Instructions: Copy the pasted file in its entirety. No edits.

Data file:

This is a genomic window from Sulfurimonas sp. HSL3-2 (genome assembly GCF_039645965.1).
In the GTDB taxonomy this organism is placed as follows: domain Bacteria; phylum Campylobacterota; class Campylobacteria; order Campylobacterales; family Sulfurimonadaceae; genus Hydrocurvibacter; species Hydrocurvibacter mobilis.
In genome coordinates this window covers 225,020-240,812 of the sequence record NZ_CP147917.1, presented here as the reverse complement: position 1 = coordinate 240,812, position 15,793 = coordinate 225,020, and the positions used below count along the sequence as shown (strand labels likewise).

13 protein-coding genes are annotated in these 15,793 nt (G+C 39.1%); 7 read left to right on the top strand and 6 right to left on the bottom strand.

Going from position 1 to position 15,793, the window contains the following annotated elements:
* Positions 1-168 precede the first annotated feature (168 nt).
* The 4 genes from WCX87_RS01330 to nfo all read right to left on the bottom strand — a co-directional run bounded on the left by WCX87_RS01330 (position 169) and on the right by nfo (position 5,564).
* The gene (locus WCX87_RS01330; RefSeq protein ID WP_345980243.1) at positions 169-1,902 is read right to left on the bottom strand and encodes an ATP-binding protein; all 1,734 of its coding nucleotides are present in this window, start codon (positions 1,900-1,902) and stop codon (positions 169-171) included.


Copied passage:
This is a genomic window from Sulfurimonas sp. HSL3-2 (genome assembly GCF_039645965.1).
In the GTDB taxonomy this organism is placed as follows: domain Bacteria; phylum Campylobacterota; class Campylobacteria; order Campylobacterales; family Sulfurimonadaceae; genus Hydrocurvibacter; species Hydrocurvibacter mobilis.
In genome coordinates this window covers 225,020-240,812 of the sequence record NZ_CP147917.1, presented here as the reverse complement: position 1 = coordinate 240,812, position 15,793 = coordinate 225,020, and the positions used below count along the sequence as shown (strand labels likewise).

13 protein-coding genes are annotated in these 15,793 nt (G+C 39.1%); 7 read left to right on the top strand and 6 right to left on the bottom strand.

Going from position 1 to position 15,793, the window contains the following annotated elements:
* Positions 1-168 precede the first annotated feature (168 nt).
* The 4 genes from WCX87_RS01330 to nfo all read right to left on the bottom strand — a co-directional run bounded on the left by WCX87_RS01330 (position 169) and on the right by nfo (position 5,564).
* The gene (locus WCX87_RS01330; RefSeq protein ID WP_345980243.1) at positions 169-1,902 is read right to left on the bottom strand and encodes an ATP-binding protein; all 1,734 of its coding nucleotides are present in this window, start codon (positions 1,900-1,902) and stop codon (positions 169-171) included.